Patriot-News (PA)

The Pennsylvania Senate Education Committee approved legislation that would establish a 12-member House-Senate commission to develop a distribution formula for new state special education funding. The bill, sponsored by Sen. Pat Browne, R-Lehigh County, would direct the commission to establish a formula that separates special education students into three cost categories based on their need for services. More funds would be allocated for students requiring higher levels of service.

Opinion: Confessions of a 'Bad' Teacher

New York Times

I am a special education teacher. My students have learning disabilities ranging from autism and attention-deficit disorder to cerebral palsy and emotional disturbances. I love these kids, but they can be a handful. Almost without exception, they struggle on standardized tests, frustrate their teachers and find it hard to connect with their peers. As you might imagine, my job can be extremely difficult.

KS Senators Discuss Dyslexia

Topeka Capital-Journal (KS)

Citing phone calls from frustrated parents, a Kansas Senate committee discussed a bill to help identify and effectively teach dyslexic students last week.

Special Ed. Vouchers May Open Doors for Choice

Education Week

Meet voucher supporters' new fellow strategists: students with disabilities. Creating private school vouchers for special education students—programs that are largely unchallenged in court, unlike other publicly financed tuition vouchers—can be the perfect way to clear a path for other students to get school options, according to school choice proponents.

ADHD: Backlash to the Backlash

Scientific American (blog)

The idea that ADHD drugs might be killing us represents just one of several ominous storylines associated with the disorder. In recent years, we've also heard speculation about whether ADHD is real, and if it is real, whether it's being grossly overdiagnosed. And then there are the drugs. These backlashes against childhood developmental diagnoses seems to rise and fall every few years, but lately it's burgeoning.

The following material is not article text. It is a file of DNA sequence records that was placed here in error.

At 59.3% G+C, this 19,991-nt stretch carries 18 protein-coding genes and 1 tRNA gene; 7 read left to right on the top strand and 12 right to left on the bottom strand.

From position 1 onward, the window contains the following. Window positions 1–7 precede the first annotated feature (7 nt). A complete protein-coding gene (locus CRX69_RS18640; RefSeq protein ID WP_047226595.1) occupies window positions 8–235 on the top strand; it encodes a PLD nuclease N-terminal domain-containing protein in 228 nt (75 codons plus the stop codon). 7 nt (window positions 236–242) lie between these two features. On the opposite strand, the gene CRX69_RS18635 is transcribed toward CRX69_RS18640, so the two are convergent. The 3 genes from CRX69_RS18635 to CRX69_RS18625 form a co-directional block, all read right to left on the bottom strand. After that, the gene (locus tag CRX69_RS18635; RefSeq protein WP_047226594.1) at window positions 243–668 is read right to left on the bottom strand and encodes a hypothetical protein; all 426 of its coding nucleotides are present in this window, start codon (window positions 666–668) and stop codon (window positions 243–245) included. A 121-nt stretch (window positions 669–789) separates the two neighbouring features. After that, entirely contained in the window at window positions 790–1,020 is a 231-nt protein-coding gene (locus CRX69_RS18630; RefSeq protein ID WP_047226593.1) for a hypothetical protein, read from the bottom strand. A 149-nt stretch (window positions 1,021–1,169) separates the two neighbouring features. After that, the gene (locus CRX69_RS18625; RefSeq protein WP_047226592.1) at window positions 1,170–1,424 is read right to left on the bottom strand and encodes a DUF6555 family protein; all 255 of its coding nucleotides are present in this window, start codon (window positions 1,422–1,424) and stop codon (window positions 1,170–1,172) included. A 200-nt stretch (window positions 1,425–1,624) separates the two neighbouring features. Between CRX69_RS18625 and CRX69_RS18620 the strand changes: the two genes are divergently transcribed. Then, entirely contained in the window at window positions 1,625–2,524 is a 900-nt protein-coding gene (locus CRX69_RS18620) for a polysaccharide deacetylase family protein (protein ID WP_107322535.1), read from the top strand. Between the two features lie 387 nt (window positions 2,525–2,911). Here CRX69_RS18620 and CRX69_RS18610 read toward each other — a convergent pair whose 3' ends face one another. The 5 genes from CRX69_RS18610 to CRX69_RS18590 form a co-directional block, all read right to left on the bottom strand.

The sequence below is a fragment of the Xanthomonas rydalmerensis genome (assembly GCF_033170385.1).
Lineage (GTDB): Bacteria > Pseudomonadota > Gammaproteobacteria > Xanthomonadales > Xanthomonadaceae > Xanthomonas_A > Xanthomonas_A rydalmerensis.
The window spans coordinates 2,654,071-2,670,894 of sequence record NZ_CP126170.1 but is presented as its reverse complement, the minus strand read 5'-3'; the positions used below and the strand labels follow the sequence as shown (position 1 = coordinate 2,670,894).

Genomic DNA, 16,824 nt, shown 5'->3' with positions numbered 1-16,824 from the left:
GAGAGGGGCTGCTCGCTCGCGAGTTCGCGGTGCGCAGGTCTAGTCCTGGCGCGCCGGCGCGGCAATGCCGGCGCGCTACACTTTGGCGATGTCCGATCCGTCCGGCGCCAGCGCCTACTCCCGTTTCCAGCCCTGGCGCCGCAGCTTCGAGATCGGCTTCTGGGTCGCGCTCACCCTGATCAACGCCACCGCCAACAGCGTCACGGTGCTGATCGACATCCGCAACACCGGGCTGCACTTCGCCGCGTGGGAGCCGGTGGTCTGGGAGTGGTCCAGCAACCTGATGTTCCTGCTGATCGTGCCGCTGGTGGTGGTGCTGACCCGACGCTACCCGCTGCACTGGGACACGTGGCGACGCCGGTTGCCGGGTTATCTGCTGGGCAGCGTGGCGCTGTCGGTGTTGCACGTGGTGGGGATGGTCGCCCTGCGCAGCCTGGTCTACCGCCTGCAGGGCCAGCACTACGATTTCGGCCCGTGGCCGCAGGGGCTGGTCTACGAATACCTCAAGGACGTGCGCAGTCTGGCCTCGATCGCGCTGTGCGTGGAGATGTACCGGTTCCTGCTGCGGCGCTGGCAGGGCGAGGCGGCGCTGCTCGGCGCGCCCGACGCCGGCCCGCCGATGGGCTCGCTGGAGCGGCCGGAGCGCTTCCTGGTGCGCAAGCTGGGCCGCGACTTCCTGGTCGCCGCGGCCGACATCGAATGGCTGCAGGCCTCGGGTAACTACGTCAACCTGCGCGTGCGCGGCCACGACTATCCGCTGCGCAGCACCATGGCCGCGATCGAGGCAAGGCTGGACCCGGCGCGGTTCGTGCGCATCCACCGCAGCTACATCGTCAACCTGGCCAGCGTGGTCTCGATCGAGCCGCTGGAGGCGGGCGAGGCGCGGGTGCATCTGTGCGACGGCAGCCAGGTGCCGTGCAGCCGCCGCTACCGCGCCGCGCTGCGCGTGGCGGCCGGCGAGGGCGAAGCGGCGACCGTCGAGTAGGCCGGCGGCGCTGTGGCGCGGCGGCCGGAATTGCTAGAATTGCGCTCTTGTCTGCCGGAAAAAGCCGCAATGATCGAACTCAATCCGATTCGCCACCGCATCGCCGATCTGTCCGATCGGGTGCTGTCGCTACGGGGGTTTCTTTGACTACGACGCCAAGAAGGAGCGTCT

Princeton Group Says It's Hard to Get Children's Dyslexia Treated or Even Recognized

The Times of Trenton (NJ)

The group of parents sitting in a board room here were part of a hard-luck fraternity even before they decided to start their new statewide advocacy group, Decoding Dyslexia. They had been meeting for years in local coffee shops to discuss how their children weren't reading anything by first grade, couldn't spell their names, couldn't remember sounds, couldn't match rhyming words, couldn't distinguish left from right, didn't have a dominant left or right hand, couldn't get their shoes on the correct feet let alone tie the laces — and they weren't getting support in their classrooms. And all along they were being told, there is no such thing as dyslexia.